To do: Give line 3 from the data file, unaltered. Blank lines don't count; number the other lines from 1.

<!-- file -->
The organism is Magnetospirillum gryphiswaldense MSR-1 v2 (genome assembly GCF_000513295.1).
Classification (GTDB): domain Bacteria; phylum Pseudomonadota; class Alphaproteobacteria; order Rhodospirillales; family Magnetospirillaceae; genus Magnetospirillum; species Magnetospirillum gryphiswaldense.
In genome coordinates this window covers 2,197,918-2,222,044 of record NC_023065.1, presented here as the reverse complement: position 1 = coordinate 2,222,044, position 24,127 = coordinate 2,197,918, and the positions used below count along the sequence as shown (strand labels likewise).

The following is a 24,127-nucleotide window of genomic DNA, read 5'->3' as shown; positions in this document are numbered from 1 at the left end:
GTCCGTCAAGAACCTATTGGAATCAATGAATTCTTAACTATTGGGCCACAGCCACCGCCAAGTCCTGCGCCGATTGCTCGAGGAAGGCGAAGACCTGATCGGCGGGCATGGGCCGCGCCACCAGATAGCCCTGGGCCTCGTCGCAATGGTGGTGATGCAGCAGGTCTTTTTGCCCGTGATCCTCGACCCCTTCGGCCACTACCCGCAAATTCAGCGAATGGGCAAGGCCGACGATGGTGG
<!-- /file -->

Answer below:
In genome coordinates this window covers 2,197,918-2,222,044 of record NC_023065.1, presented here as the reverse complement: position 1 = coordinate 2,222,044, position 24,127 = coordinate 2,197,918, and the positions used below count along the sequence as shown (strand labels likewise).